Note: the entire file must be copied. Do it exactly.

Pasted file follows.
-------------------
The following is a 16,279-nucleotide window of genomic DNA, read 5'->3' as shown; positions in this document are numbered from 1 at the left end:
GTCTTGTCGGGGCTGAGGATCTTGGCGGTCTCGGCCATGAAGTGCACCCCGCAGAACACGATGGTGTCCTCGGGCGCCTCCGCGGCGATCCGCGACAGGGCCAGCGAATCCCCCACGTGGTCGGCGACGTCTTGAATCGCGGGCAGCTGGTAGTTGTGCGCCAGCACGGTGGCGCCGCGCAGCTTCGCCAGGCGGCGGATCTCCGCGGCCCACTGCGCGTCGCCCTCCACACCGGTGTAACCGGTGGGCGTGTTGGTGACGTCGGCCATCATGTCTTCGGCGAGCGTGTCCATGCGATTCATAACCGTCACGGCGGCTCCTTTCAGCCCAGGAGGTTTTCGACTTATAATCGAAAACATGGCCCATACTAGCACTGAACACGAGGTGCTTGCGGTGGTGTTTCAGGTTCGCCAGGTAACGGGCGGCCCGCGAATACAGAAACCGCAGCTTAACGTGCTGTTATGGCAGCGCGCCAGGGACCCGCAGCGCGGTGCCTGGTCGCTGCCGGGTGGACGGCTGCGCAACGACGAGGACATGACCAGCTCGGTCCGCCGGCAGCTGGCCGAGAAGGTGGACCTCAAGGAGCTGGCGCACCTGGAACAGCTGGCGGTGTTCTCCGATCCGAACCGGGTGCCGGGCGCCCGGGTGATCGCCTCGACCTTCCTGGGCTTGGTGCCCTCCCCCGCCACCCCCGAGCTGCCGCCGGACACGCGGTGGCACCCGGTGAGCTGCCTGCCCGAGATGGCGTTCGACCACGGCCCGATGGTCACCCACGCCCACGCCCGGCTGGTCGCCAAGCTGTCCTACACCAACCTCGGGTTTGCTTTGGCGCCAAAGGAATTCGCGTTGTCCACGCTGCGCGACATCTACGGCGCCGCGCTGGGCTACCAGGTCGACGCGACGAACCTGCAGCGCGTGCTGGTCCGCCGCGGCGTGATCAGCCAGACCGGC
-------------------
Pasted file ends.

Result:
The following is a 16,279-nucleotide window of genomic DNA, read 5'->3' as shown; positions in this document are numbered from 1 at the left end:
GTCTTGTCGGGGCTGAGGATCTTGGCGGTCTCGGCCATGAAGTGCACCCCGCAGAACACGATGGTGTCCTCGGGCGCCTCCGCGGCGATCCGCGACAGGGCCAGCGAATCCCCCACGTGGTCGGCGACGTCTTGAATCGCGGGCAGCTGGTAGTTGTGCGCCAGCACGGTGGCGCCGCGCAGCTTCGCCAGGCGGCGGATCTCCGCGGCCCACTGCGCGTCGCCCTCCACACCGGTGTAACCGGTGGGCGTGTTGGTGACGTCGGCCATCATGTCTTCGGCGAGCGTGTCCATGCGATTCATAACCGTCACGGCGGCTCCTTTCAGCCCAGGAGGTTTTCGACTTATAATCGAAAACATGGCCCATACTAGCACTGAACACGAGGTGCTTGCGGTGGTGTTTCAGGTTCGCCAGGTAACGGGCGGCCCGCGAATACAGAAACCGCAGCTTAACGTGCTGTTATGGCAGCGCGCCAGGGACCCGCAGCGCGGTGCCTGGTCGCTGCCGGGTGGACGGCTGCGCAACGACGAGGACATGACCAGCTCGGTCCGCCGGCAGCTGGCCGAGAAGGTGGACCTCAAGGAGCTGGCGCACCTGGAACAGCTGGCGGTGTTCTCCGATCCGAACCGGGTGCCGGGCGCCCGGGTGATCGCCTCGACCTTCCTGGGCTTGGTGCCCTCCCCCGCCACCCCCGAGCTGCCGCCGGACACGCGGTGGCACCCGGTGAGCTGCCTGCCCGAGATGGCGTTCGACCACGGCCCGATGGTCACCCACGCCCACGCCCGGCTGGTCGCCAAGCTGTCCTACACCAACCTCGGGTTTGCTTTGGCGCCAAAGGAATTCGCGTTGTCCACGCTGCGCGACATCTACGGCGCCGCGCTGGGCTACCAGGTCGACGCGACGAACCTGCAGCGCGTGCTGGTCCGCCGCGGCGTGATCAGCCAGACCGGC